The Financial Times explains that France, Denmark and Austria want to include a phrase in the summit communiqué stressing that the talks are not guaranteed to succeed. Jacques Chirac, French president, is working with Gerhard Schroeder, German chancellor, to find a compromise, and last night explained his support for Turkish membership in a televised address to the French people, who largely oppose his stand. „The question we have to ask is whether Europe and, notably, France have an interest in having Turkey join them,“ Chirac said. „My answer is yes, if. Yes, if Turkey meets all conditions that are imposed on all candidates to our union. A senior aide to Schroeder said: „There should be just one goal for these negotiations: membership. This is why you will not find any reference to a privileged partnership as a second option.“

The Irish Times adds diplomats said yesterday that a consensus was forming among the 25 member-states in favor of a decision to start talks in October or November next year but to specify that the negotiations are „open-ended“. Austria’s chancellor, Wolfgang Schüssel, who is skeptical about Turkey’s membership bid, said yesterday he could accept such a compromise. „It has to be in there that the result will come from an open process, and that this result cannot be guaranteed in advance. And this will only be credible if another sentence is added that says if there is no positive result on the membership option, then there will be a firm anchoring of Turkey in European structures,“ he said.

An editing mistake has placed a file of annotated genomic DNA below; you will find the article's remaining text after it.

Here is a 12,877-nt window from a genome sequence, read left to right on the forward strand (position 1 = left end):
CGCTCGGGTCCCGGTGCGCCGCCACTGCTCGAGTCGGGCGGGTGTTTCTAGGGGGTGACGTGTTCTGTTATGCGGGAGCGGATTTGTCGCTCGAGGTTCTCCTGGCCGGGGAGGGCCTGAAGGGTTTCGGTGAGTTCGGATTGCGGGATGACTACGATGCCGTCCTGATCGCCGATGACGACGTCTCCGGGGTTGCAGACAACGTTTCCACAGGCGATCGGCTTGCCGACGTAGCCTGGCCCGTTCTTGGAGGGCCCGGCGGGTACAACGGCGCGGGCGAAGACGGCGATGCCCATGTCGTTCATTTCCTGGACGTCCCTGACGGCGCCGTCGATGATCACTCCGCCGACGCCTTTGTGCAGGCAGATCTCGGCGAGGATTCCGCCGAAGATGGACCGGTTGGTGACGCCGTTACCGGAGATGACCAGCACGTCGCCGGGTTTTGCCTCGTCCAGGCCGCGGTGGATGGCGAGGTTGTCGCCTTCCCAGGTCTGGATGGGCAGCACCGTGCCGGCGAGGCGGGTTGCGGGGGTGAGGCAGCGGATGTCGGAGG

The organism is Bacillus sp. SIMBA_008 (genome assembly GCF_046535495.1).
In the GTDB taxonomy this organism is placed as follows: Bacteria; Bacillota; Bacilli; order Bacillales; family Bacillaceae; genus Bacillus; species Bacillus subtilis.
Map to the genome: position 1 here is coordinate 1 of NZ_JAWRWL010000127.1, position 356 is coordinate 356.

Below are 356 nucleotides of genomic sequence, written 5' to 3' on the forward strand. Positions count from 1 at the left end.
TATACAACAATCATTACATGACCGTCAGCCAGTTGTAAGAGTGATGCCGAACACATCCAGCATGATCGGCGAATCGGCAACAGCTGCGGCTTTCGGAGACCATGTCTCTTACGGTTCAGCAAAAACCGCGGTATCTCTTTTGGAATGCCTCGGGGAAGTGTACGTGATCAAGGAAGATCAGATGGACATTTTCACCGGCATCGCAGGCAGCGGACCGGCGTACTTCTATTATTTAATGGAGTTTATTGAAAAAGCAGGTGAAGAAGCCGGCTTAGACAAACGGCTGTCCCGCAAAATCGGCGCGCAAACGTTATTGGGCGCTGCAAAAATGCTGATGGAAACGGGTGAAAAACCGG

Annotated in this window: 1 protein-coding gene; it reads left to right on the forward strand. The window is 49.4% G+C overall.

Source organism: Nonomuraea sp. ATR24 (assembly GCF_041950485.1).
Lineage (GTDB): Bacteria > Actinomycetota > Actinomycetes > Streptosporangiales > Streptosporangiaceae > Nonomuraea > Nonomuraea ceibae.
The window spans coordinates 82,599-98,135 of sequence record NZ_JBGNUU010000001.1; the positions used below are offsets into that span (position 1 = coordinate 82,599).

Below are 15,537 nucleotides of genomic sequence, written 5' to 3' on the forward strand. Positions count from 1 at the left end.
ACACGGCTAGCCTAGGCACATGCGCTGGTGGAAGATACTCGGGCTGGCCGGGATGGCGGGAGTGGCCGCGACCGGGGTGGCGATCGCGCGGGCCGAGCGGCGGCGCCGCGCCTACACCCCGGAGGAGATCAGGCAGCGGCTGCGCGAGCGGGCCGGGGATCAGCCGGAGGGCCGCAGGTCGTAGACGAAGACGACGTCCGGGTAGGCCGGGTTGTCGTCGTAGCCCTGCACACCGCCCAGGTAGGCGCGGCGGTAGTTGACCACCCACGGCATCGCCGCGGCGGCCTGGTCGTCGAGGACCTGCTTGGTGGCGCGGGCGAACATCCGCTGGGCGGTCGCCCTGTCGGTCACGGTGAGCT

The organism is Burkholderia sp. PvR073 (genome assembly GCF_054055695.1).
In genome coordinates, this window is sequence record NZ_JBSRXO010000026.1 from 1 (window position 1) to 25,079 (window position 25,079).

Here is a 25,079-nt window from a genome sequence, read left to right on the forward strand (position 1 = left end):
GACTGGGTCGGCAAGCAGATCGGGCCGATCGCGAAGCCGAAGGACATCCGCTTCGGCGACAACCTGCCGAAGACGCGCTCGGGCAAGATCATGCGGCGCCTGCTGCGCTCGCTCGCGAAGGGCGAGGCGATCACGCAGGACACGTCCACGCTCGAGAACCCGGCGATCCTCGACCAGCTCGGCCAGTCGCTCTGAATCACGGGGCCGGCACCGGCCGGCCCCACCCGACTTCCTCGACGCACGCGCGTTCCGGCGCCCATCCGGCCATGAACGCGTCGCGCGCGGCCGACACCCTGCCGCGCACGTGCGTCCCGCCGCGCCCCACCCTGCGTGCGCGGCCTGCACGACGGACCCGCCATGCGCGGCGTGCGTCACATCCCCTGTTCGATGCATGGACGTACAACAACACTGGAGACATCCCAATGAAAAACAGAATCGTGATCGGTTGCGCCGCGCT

The International Herald Tribune finally notes that EU leaders on Friday will also give final blessing to end accession talks with Bulgaria and Romania and set a date for signing an accession treaty with each. This would pave the way for them to join the EU in 2007 or 2008. The EU is also likely to agree to start accession negotiations with Croatia, probably in April, that are likely to be conditional on Croatia’s cooperation over war crimes investigations.

World Bank approved a US$1 Billion Loan for Turkey

June 17, 2004 – The World Bank’s Board of Executive Directors approved today a US$1 Billion Third Programmatic Financial and Public Sector Adjustment Loan (PFPSAL III) for Turkey.

The main objective of PFPSAL III is to provide support during 2004 to the Government of Turkey’s financial and public sector reform priorities while ensuring that social programs are adequately funded and increasingly better targeted. Key reform priorities in the financial sector include:

(i) strengthening the regulatory framework for banking;
(ii) building institutional capacity at the Bank Regulation and Supervision Agency (BRSA) and Savings Deposit Insurance Fund (SDIF);